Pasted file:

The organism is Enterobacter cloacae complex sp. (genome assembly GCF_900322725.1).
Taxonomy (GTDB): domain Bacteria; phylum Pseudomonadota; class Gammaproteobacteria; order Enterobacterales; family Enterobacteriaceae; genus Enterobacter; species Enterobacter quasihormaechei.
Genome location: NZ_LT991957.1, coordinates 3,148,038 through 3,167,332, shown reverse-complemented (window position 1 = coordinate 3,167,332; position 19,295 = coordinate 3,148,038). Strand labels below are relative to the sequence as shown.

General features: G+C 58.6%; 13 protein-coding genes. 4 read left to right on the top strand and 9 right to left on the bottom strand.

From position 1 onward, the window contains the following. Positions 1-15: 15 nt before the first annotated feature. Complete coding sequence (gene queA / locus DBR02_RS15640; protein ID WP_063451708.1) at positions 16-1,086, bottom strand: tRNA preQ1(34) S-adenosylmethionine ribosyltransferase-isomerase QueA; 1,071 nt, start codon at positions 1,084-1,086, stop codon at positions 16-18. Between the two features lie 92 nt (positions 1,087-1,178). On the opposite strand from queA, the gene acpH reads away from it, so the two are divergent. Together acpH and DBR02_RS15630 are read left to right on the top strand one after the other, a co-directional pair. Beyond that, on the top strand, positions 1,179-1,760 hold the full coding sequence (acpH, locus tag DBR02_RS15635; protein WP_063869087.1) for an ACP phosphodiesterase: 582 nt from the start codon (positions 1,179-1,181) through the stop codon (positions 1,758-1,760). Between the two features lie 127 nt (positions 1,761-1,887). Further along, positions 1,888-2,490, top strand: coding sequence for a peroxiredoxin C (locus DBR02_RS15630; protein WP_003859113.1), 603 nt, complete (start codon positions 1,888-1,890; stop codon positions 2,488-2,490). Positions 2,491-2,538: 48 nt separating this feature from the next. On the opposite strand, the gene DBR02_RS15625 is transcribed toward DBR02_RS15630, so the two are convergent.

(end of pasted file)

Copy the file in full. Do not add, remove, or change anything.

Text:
The organism is Enterobacter cloacae complex sp. (genome assembly GCF_900322725.1).
Taxonomy (GTDB): domain Bacteria; phylum Pseudomonadota; class Gammaproteobacteria; order Enterobacterales; family Enterobacteriaceae; genus Enterobacter; species Enterobacter quasihormaechei.
Genome location: NZ_LT991957.1, coordinates 3,148,038 through 3,167,332, shown reverse-complemented (window position 1 = coordinate 3,167,332; position 19,295 = coordinate 3,148,038). Strand labels below are relative to the sequence as shown.

General features: G+C 58.6%; 13 protein-coding genes. 4 read left to right on the top strand and 9 right to left on the bottom strand.

From position 1 onward, the window contains the following. Positions 1-15: 15 nt before the first annotated feature. Complete coding sequence (gene queA / locus DBR02_RS15640; protein ID WP_063451708.1) at positions 16-1,086, bottom strand: tRNA preQ1(34) S-adenosylmethionine ribosyltransferase-isomerase QueA; 1,071 nt, start codon at positions 1,084-1,086, stop codon at positions 16-18. Between the two features lie 92 nt (positions 1,087-1,178). On the opposite strand from queA, the gene acpH reads away from it, so the two are divergent. Together acpH and DBR02_RS15630 are read left to right on the top strand one after the other, a co-directional pair. Beyond that, on the top strand, positions 1,179-1,760 hold the full coding sequence (acpH, locus tag DBR02_RS15635; protein WP_063869087.1) for an ACP phosphodiesterase: 582 nt from the start codon (positions 1,179-1,181) through the stop codon (positions 1,758-1,760). Between the two features lie 127 nt (positions 1,761-1,887). Further along, positions 1,888-2,490, top strand: coding sequence for a peroxiredoxin C (locus DBR02_RS15630; protein WP_003859113.1), 603 nt, complete (start codon positions 1,888-1,890; stop codon positions 2,488-2,490). Positions 2,491-2,538: 48 nt separating this feature from the next. On the opposite strand, the gene DBR02_RS15625 is transcribed toward DBR02_RS15630, so the two are convergent.